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Scott's Last Expedition

Wednesday, May 31st 1911

The sky was overcast this morning and the temperature up to -13º. Went out after lunch to ‘Land’s End.’ The surface of snow was sticky for ski, except where drifts were deep. There was an oppressive feel in the air and I got very hot, coming in with head and hands bare.

At 5, from dead calm the wind suddenly sprang up from the south, force 40 miles per hour, and since that it has been blowing a blizzard; wind very gusty, from 20 to 60 miles. I have never known a storm come on so suddenly, and it shows what possibility there is of individuals becoming lost even if they only go a short way from the hut.

To-night Wilson has given us a very interesting lecture on sketching. He started by explaining his methods of rough sketch and written colour record, and explained its suitability to this climate as opposed to coloured chalks, &c. – a very practical method for cold fingers and one that becomes more accurate with practice in observation. His theme then became the extreme importance of accuracy, his mode of expression and explanation frankly Ruskinesque. Don’t put in meaningless lines – every line should be from observation. So with contrast of light and shade – fine shading, subtle distinction, everything – impossible without care, patience, and trained attention.

He raised a smile by generalising failures in sketches of others of our party which had been brought to him for criticism. He pointed out how much had been put in from preconceived notion. ‘He will draw a berg faithfully as it is now and he studies it, but he leaves sea and sky to be put in afterwards, as he thinks they must be like sea and sky everywhere else, and he is content to try and remember how these should be done.’ Nature’s harmonies cannot be guessed at.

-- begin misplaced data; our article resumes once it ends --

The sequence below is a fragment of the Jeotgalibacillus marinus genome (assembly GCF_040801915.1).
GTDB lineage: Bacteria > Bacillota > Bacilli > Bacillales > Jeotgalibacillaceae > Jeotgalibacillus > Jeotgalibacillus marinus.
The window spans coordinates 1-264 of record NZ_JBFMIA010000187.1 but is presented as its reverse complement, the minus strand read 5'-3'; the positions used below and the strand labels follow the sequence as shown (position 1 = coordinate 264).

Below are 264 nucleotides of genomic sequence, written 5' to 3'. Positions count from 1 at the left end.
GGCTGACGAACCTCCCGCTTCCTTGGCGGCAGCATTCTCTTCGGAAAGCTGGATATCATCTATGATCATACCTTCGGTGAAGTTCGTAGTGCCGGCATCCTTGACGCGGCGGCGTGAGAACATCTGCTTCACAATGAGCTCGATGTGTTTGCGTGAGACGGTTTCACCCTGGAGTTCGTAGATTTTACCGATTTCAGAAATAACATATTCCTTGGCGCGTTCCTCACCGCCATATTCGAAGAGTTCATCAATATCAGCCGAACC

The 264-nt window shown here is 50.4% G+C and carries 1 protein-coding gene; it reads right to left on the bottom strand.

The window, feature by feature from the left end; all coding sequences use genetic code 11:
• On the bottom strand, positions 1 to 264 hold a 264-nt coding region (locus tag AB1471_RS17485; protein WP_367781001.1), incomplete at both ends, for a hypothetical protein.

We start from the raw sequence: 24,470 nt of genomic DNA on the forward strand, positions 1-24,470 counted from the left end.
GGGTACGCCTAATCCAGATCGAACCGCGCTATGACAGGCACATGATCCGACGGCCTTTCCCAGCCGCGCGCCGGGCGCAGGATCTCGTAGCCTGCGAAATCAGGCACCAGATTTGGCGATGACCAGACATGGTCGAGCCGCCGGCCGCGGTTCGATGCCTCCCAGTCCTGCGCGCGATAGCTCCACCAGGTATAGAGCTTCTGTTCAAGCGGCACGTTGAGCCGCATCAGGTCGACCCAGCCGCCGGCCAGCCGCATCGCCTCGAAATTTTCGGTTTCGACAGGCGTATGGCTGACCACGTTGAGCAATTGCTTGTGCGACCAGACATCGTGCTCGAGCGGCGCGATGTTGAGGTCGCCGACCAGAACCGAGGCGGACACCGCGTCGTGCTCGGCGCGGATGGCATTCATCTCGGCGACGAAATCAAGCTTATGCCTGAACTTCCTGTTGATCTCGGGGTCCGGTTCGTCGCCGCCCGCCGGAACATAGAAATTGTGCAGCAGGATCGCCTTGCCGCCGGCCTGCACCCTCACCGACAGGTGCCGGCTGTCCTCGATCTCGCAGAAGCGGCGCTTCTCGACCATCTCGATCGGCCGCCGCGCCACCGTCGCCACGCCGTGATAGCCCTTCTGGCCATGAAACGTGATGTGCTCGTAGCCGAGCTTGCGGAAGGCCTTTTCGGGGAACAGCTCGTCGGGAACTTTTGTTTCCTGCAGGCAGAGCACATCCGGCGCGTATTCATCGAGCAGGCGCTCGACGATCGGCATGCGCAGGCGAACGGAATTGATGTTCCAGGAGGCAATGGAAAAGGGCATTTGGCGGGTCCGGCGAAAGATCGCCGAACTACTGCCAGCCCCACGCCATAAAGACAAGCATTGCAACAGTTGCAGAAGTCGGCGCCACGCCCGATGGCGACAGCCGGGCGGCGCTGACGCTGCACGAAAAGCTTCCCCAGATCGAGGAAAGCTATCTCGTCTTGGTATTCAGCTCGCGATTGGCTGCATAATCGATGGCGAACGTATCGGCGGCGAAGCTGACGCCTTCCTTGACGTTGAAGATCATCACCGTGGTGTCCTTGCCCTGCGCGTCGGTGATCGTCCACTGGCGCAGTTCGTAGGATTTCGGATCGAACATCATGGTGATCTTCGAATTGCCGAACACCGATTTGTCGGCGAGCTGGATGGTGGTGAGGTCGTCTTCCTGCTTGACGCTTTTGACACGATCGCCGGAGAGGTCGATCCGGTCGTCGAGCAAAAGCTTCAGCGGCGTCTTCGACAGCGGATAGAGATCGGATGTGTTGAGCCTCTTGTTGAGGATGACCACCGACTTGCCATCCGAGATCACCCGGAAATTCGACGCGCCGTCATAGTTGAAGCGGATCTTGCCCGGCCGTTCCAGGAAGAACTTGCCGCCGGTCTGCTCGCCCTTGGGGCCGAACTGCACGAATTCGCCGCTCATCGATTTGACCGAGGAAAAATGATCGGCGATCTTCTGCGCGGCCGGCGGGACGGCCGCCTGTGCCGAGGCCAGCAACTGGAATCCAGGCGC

He quoted much from Ruskin, leading on a little deeper to ‘Composition,’ paying a hearty tribute to Ponting.

The lecture was delivered in the author’s usual modest strain, but unconsciously it was expressive of himself and his whole-hearted thoroughness. He stands very high in the scale of human beings – how high I scarcely knew till the experience of the past few months.

There is no member of our party so universally esteemed; only to-night I realise how patiently and consistently he has given time and attention to help the efforts of the other sketchers, and so it is all through; he has had a hand in almost every lecture given, and has been consulted in almost every effort which has been made towards the solution of the practical or theoretical problems of our polar world.

The achievement of a great result by patient work is the best possible object lesson for struggling humanity, for the results of genius, however admirable, can rarely be instructive. The chief of the Scientific Staff sets an example which is more potent than any other factor in maintaining that bond of good fellowship which is the marked and beneficent characteristic of our community.

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